Stavros Malas may claim to be an independent candidate backed by Akel but his ideas about running the economy are no different from any member of the party’s Central Committee. He sees a big, interventionist state as the driver of growth, creating jobs, fixing wages and commandeering the banks, among other things. He seems happy to recycle Akel’s discredited ideas about a state-managed economy by giving them a veneer of modernity and claiming that his priority is to protect homeowners and small businesses that cannot repay their bank loans.
In this respect he is no different from his main rival Nicolas Papadopoulos who also wants to protect the middle classes and homeowners with NPLs. In fact, he is more restrained, not claiming he would compensate all the haircut victims, like Papadopoulos, but acknowledging that there were limits to what the state could spend. But the way he would deal with NPLs – forcing the commercial banks to fund a bad bank that would manage bad loans – is only marginally less unrealistic than Papadopoulos’ promise to arrange a haircut of loans.
It is when it comes to the proposals for the labour market that Malas shows his Akel colours. Speaking on Trito on Tuesday, the independent candidate sounded like a senior official of the Peo union federation. We are living in “industrial middle ages,” he said, and pledged to introduce a minimum wage by law, which would be calculated by technocrats because the wages being paid at present were extremely low. No mention about demand and supply determining wages, because in an Akel economy the state sets wages.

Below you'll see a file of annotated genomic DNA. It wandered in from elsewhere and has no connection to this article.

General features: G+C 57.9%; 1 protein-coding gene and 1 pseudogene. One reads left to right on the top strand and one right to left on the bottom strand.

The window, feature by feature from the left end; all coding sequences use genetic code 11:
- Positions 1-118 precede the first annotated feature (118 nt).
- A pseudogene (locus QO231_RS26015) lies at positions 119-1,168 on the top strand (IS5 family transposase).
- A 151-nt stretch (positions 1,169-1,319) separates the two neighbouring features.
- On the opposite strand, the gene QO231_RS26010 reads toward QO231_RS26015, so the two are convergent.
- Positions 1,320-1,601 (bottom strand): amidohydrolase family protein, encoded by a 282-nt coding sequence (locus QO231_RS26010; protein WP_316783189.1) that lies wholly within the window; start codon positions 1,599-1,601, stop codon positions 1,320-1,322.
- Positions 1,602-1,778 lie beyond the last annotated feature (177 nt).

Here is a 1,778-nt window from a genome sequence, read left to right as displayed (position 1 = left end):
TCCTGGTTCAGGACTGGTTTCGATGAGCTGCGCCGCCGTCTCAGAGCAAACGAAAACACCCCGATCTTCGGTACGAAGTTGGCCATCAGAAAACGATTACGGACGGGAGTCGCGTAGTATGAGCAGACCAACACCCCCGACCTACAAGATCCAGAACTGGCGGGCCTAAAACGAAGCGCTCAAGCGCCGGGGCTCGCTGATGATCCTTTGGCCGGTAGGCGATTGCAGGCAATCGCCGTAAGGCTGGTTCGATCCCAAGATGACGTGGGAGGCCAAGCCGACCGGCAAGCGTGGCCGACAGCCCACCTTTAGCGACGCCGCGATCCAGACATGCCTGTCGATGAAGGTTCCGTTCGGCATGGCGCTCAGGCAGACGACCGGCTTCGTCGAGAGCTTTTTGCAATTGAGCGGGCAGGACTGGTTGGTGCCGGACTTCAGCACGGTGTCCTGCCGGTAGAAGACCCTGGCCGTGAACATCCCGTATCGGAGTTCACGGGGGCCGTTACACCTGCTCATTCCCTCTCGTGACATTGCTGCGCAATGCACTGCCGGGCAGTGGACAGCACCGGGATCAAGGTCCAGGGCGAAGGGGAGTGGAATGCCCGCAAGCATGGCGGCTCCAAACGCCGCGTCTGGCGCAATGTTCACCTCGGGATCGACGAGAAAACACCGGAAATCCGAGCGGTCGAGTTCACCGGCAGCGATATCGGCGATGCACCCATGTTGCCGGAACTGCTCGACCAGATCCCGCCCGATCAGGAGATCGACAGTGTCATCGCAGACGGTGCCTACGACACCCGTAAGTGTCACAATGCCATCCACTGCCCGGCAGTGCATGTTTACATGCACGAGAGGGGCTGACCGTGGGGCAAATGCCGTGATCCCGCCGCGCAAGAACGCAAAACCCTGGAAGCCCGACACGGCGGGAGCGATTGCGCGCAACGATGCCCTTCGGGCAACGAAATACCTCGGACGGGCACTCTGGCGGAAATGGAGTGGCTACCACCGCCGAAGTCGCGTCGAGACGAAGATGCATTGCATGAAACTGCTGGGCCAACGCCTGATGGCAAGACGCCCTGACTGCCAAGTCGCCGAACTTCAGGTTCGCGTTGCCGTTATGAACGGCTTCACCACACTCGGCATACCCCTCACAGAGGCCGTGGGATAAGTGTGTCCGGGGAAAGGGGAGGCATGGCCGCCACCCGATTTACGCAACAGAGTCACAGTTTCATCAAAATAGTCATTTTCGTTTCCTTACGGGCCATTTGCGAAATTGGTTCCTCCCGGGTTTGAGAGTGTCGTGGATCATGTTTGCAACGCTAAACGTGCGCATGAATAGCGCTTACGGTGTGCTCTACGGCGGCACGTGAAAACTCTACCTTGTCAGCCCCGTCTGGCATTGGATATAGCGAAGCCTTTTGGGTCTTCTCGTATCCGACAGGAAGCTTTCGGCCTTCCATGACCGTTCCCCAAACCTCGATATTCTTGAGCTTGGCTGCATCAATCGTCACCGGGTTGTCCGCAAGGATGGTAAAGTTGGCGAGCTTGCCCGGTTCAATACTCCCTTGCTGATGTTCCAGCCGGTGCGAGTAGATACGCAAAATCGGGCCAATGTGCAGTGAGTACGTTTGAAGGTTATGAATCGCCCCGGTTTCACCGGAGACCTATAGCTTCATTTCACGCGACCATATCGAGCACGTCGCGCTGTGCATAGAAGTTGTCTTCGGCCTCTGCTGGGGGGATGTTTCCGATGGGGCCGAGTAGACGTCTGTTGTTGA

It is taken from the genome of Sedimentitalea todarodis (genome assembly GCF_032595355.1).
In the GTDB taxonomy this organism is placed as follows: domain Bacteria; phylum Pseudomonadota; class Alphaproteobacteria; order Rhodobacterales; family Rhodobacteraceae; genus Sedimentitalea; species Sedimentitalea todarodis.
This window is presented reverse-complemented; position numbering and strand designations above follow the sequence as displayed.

It should be recalled that the Christofias government’s labour minister Sotiroulla Charalambous raised the minimum wage when the country was entering a recession and helped boost rising unemployment. Malas wants to do the same at a time when the real economy has not recovered and businesses are still struggling – points he has repeatedly made in criticising the government’s economic policy. So while the small businesses that Malas claims he wants to save are struggling to repay their bank loans he will also lumber them with higher wages by law.
To end the “industrial middle ages,” he will also bring back the collective agreements that were abandoned during the recession. These may work in the public sector, but in the private sector these agreements are economically irrational as they impose the same wages and pay rises across industries, regardless of productivity or the financial condition of different companies. Will this help the small business he wants to protect to survive? Of course not, while his idea of offering incentives to companies that adopt collective agreements will penalise the struggling ones.
These discredited economic ideas might endear him to the Akel faithful but will not win him many new votes. Perhaps nobody has informed him about the opinion polls that show the large majority of people do not trust Akel on the economy – and with very good reason.